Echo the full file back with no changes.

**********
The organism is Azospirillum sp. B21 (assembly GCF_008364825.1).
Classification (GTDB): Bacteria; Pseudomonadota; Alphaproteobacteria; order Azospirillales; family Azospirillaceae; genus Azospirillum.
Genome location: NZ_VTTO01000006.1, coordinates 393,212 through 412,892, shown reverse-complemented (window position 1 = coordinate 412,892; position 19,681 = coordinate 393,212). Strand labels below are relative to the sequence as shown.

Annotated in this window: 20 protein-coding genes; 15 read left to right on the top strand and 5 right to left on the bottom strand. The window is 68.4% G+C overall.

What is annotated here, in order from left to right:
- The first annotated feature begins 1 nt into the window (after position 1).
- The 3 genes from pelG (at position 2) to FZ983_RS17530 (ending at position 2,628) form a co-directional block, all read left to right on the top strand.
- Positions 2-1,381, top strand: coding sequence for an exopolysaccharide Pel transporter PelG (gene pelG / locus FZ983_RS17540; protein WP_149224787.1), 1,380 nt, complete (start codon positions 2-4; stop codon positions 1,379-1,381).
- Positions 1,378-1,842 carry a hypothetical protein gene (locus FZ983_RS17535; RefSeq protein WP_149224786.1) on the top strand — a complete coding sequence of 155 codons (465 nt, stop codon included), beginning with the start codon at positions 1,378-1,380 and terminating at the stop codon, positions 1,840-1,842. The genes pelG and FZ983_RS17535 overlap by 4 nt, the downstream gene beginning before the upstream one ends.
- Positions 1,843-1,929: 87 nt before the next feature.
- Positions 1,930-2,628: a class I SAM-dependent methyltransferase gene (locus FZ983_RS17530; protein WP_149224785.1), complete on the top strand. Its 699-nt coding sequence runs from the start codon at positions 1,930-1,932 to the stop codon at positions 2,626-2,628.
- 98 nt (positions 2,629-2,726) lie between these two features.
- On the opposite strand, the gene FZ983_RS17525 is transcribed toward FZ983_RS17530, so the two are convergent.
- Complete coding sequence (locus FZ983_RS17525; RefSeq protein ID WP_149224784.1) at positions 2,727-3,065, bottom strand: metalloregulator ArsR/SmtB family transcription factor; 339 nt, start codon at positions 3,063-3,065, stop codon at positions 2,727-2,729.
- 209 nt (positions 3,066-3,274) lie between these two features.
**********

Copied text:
The organism is Azospirillum sp. B21 (assembly GCF_008364825.1).
Classification (GTDB): Bacteria; Pseudomonadota; Alphaproteobacteria; order Azospirillales; family Azospirillaceae; genus Azospirillum.
Genome location: NZ_VTTO01000006.1, coordinates 393,212 through 412,892, shown reverse-complemented (window position 1 = coordinate 412,892; position 19,681 = coordinate 393,212). Strand labels below are relative to the sequence as shown.

Annotated in this window: 20 protein-coding genes; 15 read left to right on the top strand and 5 right to left on the bottom strand. The window is 68.4% G+C overall.

What is annotated here, in order from left to right:
- The first annotated feature begins 1 nt into the window (after position 1).
- The 3 genes from pelG (at position 2) to FZ983_RS17530 (ending at position 2,628) form a co-directional block, all read left to right on the top strand.
- Positions 2-1,381, top strand: coding sequence for an exopolysaccharide Pel transporter PelG (gene pelG / locus FZ983_RS17540; protein WP_149224787.1), 1,380 nt, complete (start codon positions 2-4; stop codon positions 1,379-1,381).
- Positions 1,378-1,842 carry a hypothetical protein gene (locus FZ983_RS17535; RefSeq protein WP_149224786.1) on the top strand — a complete coding sequence of 155 codons (465 nt, stop codon included), beginning with the start codon at positions 1,378-1,380 and terminating at the stop codon, positions 1,840-1,842. The genes pelG and FZ983_RS17535 overlap by 4 nt, the downstream gene beginning before the upstream one ends.
- Positions 1,843-1,929: 87 nt before the next feature.
- Positions 1,930-2,628: a class I SAM-dependent methyltransferase gene (locus FZ983_RS17530; protein WP_149224785.1), complete on the top strand. Its 699-nt coding sequence runs from the start codon at positions 1,930-1,932 to the stop codon at positions 2,626-2,628.
- 98 nt (positions 2,629-2,726) lie between these two features.
- On the opposite strand, the gene FZ983_RS17525 is transcribed toward FZ983_RS17530, so the two are convergent.
- Complete coding sequence (locus FZ983_RS17525; RefSeq protein ID WP_149224784.1) at positions 2,727-3,065, bottom strand: metalloregulator ArsR/SmtB family transcription factor; 339 nt, start codon at positions 3,063-3,065, stop codon at positions 2,727-2,729.
- 209 nt (positions 3,066-3,274) lie between these two features.